It's number crunching time courtesy of IDC's global smartphone market share stats for Q1, and the picture is pretty clear: Android and iOS are strong, and only getting stronger.
Between them Google and Apple smartphones accounted for 82% of all smartphones sold in the first three months of the year – compared to just 54% a year ago.
The interpretations – and indeed some of the figures – may change depending on who you speak to, but in broad terms everyone knows Android has taken a firm grip of the smartphone market, with iOS the only rival seemingly able to defend its position.
What we weren't expecting, however, was for Android to keep on coming well past the watershed 50% market share level, and for none of those gains to come at the expense of iOS.
Over the 12 months ending in March, Android spiked from 36.1% to 59% as handset sales more than doubled to 89.9 million. Arguably more impressive, though, was Apple going from 18.3% to 23.0%, and of course that's just one product as opposed to the army of devices contributing to the Android total.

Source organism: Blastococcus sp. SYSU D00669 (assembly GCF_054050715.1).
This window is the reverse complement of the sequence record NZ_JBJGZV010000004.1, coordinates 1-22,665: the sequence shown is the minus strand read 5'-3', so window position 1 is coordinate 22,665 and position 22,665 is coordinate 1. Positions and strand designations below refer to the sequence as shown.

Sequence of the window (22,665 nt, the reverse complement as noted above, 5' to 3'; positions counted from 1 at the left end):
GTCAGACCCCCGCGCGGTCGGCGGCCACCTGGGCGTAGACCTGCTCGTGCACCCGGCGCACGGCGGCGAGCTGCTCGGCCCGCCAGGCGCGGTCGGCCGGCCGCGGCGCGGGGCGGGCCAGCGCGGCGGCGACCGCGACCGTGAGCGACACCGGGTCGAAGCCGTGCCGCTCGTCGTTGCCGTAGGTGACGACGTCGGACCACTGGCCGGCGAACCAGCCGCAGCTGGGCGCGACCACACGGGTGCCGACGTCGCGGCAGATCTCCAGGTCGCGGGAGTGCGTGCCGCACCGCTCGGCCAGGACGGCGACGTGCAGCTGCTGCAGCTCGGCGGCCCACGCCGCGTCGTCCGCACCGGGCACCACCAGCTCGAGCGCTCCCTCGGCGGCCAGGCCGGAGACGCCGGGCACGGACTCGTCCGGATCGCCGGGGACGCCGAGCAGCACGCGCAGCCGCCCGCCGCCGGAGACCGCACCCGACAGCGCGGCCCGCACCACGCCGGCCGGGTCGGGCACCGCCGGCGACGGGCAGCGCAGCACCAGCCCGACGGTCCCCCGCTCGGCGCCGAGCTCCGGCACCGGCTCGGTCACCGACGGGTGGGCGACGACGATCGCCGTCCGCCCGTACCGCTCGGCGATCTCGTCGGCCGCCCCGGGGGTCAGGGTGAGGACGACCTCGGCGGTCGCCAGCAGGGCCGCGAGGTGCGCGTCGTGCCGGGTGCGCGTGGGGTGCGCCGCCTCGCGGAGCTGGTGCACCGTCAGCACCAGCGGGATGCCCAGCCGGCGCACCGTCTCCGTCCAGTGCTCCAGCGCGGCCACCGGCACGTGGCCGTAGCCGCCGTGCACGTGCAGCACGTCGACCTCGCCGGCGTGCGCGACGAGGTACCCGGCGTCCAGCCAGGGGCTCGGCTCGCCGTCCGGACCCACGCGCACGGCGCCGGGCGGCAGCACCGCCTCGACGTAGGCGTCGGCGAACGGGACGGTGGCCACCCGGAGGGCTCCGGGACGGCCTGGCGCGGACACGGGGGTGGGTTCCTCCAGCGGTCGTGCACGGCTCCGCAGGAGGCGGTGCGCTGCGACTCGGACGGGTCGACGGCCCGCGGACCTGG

The problem for everyone else, though, is that the portion of the smartphone market not controlled by Android and iOS has plummeted from 45.6% to just 18% – a much bigger decline than anyone expected.
The main reason has been the collapse of Symbian, which went from 26.0% to 6.8% in just 12 months, which Nokia alluded to in its most recent earnings reports by saying Symbian sales had fallen far more steeply than it had bargained for.
Then there's BlackBerry OS, whose slice of pie was more than halved to now sit at just 6.4% – BlackBerry 10 can't get here soon enough, it seems.
And then there's Windows Phone, which actually fell from 2.6% to just 2.2% of global sales, and continues to give no indication that the bullish promises from Microsoft and Nokia are anything more than hot air.